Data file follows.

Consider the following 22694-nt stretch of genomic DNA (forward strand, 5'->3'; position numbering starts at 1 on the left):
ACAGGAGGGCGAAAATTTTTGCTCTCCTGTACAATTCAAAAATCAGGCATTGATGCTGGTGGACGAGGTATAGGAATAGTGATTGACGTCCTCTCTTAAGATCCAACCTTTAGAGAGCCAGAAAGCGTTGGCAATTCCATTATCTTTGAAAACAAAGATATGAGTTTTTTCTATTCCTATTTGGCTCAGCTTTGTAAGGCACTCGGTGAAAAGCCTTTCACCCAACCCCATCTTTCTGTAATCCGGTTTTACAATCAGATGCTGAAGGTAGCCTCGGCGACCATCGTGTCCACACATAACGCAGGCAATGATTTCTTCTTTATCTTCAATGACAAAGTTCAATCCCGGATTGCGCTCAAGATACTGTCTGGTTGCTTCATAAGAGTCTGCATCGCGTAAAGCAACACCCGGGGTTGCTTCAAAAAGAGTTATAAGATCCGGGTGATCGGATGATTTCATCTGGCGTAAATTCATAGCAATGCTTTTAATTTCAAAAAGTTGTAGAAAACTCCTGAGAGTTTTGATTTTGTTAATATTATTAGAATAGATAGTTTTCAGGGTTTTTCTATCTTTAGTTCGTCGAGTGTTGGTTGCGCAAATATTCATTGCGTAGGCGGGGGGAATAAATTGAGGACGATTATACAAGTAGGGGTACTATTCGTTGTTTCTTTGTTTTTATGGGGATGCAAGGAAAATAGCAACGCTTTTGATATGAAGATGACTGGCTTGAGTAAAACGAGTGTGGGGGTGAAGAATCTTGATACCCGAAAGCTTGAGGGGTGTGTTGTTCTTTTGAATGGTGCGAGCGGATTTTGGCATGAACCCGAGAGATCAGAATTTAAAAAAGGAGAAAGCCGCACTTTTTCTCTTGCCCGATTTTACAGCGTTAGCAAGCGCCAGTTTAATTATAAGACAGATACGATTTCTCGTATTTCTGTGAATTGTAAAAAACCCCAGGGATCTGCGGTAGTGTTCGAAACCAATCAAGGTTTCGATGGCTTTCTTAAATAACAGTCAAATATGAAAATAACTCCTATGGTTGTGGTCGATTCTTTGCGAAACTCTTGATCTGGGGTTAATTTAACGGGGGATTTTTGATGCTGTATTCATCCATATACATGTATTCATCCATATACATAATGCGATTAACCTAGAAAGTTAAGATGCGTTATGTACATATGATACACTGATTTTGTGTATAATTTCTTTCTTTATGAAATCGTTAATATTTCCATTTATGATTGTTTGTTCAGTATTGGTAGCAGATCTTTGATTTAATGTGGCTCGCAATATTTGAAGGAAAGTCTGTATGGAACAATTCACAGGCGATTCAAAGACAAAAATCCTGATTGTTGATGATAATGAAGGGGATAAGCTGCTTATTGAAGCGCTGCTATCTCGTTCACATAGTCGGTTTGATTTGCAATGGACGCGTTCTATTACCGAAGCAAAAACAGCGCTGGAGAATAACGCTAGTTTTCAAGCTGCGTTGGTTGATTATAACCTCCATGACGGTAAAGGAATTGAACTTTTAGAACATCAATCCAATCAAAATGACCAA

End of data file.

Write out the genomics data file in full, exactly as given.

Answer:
Consider the following 22694-nt stretch of genomic DNA (forward strand, 5'->3'; position numbering starts at 1 on the left):
ACAGGAGGGCGAAAATTTTTGCTCTCCTGTACAATTCAAAAATCAGGCATTGATGCTGGTGGACGAGGTATAGGAATAGTGATTGACGTCCTCTCTTAAGATCCAACCTTTAGAGAGCCAGAAAGCGTTGGCAATTCCATTATCTTTGAAAACAAAGATATGAGTTTTTTCTATTCCTATTTGGCTCAGCTTTGTAAGGCACTCGGTGAAAAGCCTTTCACCCAACCCCATCTTTCTGTAATCCGGTTTTACAATCAGATGCTGAAGGTAGCCTCGGCGACCATCGTGTCCACACATAACGCAGGCAATGATTTCTTCTTTATCTTCAATGACAAAGTTCAATCCCGGATTGCGCTCAAGATACTGTCTGGTTGCTTCATAAGAGTCTGCATCGCGTAAAGCAACACCCGGGGTTGCTTCAAAAAGAGTTATAAGATCCGGGTGATCGGATGATTTCATCTGGCGTAAATTCATAGCAATGCTTTTAATTTCAAAAAGTTGTAGAAAACTCCTGAGAGTTTTGATTTTGTTAATATTATTAGAATAGATAGTTTTCAGGGTTTTTCTATCTTTAGTTCGTCGAGTGTTGGTTGCGCAAATATTCATTGCGTAGGCGGGGGGAATAAATTGAGGACGATTATACAAGTAGGGGTACTATTCGTTGTTTCTTTGTTTTTATGGGGATGCAAGGAAAATAGCAACGCTTTTGATATGAAGATGACTGGCTTGAGTAAAACGAGTGTGGGGGTGAAGAATCTTGATACCCGAAAGCTTGAGGGGTGTGTTGTTCTTTTGAATGGTGCGAGCGGATTTTGGCATGAACCCGAGAGATCAGAATTTAAAAAAGGAGAAAGCCGCACTTTTTCTCTTGCCCGATTTTACAGCGTTAGCAAGCGCCAGTTTAATTATAAGACAGATACGATTTCTCGTATTTCTGTGAATTGTAAAAAACCCCAGGGATCTGCGGTAGTGTTCGAAACCAATCAAGGTTTCGATGGCTTTCTTAAATAACAGTCAAATATGAAAATAACTCCTATGGTTGTGGTCGATTCTTTGCGAAACTCTTGATCTGGGGTTAATTTAACGGGGGATTTTTGATGCTGTATTCATCCATATACATGTATTCATCCATATACATAATGCGATTAACCTAGAAAGTTAAGATGCGTTATGTACATATGATACACTGATTTTGTGTATAATTTCTTTCTTTATGAAATCGTTAATATTTCCATTTATGATTGTTTGTTCAGTATTGGTAGCAGATCTTTGATTTAATGTGGCTCGCAATATTTGAAGGAAAGTCTGTATGGAACAATTCACAGGCGATTCAAAGACAAAAATCCTGATTGTTGATGATAATGAAGGGGATAAGCTGCTTATTGAAGCGCTGCTATCTCGTTCACATAGTCGGTTTGATTTGCAATGGACGCGTTCTATTACCGAAGCAAAAACAGCGCTGGAGAATAACGCTAGTTTTCAAGCTGCGTTGGTTGATTATAACCTCCATGACGGTAAAGGAATTGAACTTTTAGAACATCAATCCAATCAAAATGACCAA